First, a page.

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Empower your researchers with less time spent searching for information and more time devoted to research. ProQuest databases provides a single source for scholarly journals, newspapers, reports, working papers, and datasets along with millions of pages of digitized historical primary sources and more than 450,000 ebooks. Renowned abstracting and indexing makes this information easily navigable, while content tools, including instant bibliography and citation generators, simplify management and sharing of research.
The Vogue Archive contains the entire run of Vogue magazine (US edition) from 1892 to the present day, reproduced in high-resolution color page images.
The Women’s Wear Daily Archive connects researchers with the history and business of twentieth-century fashion through the digitized archive of Women’s Wear Daily, the leading fashion-industry trade paper since 1910.
Explore the real history of the People’s War via our online gallery of the world’s largest digitized collection of magazines written and illustrated by and for servicemen and women.
Twentieth-Century American Poetry, Second Edition is an essential collection of poetry which allows readers an unparalleled survey of the movements, schools and distinctive voices of modern and contemporary American poetry. It combines two existing Chadwyck-Healey Literature Collections, Twentieth-Century American Poetry and Twentieth-Century African American Poetry.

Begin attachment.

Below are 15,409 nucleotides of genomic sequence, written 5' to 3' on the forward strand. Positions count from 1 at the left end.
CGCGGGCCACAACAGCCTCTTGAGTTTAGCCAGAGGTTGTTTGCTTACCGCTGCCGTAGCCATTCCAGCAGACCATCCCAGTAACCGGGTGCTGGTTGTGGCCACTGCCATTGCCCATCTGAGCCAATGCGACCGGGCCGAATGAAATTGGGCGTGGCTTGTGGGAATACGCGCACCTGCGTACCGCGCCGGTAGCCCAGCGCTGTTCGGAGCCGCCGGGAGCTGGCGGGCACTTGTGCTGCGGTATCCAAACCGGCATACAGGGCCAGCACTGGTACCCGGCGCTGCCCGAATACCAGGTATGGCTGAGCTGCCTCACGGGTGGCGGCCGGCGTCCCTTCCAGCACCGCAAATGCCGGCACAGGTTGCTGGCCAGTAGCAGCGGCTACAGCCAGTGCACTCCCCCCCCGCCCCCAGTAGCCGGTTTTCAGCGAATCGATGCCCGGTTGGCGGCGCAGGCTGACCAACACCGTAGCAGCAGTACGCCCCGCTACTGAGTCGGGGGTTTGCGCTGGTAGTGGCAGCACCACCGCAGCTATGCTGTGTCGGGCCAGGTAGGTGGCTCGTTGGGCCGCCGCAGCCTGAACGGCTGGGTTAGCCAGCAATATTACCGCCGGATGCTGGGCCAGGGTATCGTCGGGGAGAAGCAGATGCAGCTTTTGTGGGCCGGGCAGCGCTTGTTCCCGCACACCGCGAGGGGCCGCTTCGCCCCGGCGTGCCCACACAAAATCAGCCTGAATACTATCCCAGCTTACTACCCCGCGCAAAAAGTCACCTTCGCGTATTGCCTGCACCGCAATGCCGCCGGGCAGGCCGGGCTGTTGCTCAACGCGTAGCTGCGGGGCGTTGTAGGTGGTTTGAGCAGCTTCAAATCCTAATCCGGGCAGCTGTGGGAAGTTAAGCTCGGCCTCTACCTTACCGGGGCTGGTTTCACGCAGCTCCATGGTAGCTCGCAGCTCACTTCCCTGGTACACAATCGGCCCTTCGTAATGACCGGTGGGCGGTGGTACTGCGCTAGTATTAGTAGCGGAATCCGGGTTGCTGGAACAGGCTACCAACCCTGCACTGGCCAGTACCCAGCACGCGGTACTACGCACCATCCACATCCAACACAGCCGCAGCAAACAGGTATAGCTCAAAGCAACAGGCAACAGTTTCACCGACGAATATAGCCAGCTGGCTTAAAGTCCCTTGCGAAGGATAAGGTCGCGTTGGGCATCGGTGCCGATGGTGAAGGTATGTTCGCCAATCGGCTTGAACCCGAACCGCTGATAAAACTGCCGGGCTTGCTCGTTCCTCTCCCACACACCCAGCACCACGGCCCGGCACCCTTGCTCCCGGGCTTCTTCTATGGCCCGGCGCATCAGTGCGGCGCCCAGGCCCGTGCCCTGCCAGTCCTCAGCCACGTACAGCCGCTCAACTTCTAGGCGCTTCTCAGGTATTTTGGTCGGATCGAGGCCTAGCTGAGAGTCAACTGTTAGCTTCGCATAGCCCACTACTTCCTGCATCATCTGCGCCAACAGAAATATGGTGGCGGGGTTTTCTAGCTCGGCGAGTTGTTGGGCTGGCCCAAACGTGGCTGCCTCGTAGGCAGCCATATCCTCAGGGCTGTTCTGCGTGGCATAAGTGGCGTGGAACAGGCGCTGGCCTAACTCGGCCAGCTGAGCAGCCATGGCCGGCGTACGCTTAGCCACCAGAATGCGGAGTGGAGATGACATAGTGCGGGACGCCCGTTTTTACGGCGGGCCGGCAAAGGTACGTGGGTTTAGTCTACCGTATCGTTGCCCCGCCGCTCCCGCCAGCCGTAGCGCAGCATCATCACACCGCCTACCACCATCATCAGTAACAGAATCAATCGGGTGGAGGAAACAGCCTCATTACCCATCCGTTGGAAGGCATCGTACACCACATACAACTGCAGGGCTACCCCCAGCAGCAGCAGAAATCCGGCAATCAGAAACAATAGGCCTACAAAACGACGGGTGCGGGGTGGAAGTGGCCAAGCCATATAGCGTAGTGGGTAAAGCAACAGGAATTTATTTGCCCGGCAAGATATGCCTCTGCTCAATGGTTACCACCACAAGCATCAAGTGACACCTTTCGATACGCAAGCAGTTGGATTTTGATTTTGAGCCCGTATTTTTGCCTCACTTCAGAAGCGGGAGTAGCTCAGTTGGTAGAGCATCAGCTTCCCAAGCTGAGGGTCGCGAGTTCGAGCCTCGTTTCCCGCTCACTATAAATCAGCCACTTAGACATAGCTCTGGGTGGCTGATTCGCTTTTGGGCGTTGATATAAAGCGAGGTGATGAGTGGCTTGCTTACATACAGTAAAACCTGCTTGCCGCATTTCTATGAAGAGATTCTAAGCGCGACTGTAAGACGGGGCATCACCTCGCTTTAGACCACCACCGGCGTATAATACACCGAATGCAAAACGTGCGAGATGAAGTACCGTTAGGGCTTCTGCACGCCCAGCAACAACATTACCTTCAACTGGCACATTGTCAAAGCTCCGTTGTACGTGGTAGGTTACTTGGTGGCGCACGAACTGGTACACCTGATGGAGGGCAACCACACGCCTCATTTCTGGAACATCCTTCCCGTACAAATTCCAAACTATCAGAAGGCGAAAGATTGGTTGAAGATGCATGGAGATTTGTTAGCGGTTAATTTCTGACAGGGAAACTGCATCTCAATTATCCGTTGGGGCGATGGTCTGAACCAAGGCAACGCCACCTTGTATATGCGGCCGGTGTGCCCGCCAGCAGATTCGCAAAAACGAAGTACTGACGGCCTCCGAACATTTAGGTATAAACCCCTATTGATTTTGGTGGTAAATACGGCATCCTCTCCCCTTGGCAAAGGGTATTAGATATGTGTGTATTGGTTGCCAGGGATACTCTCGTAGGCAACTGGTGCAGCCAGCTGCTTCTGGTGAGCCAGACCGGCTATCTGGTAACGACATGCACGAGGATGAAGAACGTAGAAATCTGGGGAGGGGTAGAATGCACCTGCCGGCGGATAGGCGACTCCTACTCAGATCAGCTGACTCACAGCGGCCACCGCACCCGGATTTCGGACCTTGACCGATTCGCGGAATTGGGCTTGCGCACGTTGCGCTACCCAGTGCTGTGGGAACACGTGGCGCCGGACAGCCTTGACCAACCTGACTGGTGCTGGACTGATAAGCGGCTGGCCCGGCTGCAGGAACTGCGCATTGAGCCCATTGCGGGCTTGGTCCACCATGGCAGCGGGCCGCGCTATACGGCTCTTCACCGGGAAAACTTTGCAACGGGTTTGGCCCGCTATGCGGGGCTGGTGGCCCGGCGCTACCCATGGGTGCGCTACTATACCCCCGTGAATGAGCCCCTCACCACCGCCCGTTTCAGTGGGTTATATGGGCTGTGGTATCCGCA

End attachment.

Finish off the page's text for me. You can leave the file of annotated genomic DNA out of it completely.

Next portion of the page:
This database documents the unique voices of the 20th century's critically acclaimed African-American poets. The collection opens the door to literary scholarship by providing access to the full text of thousands of works.
A comprehensive collection of copyrighted, American, twentieth-century poetry, this database covers more than 316 of the most important and studied poets and includes over 52,000 works.
The House of Commons Parliamentary Papers, 1901-2005 is the most detailed primary source for twentieth-century Britain, its colonies, and the wider world.
The Wellesley Index is an index to the authorship of articles, and a bibliography of articles written by each contributor, and using each pseudonym. Forty-five important monthly and quarterly titles are indexed, covering the period from the beginning of the Westminster Review in 1824 to the end of the century. The exception to this is the Edinburgh Review, which is indexed from its first issue, in 1802.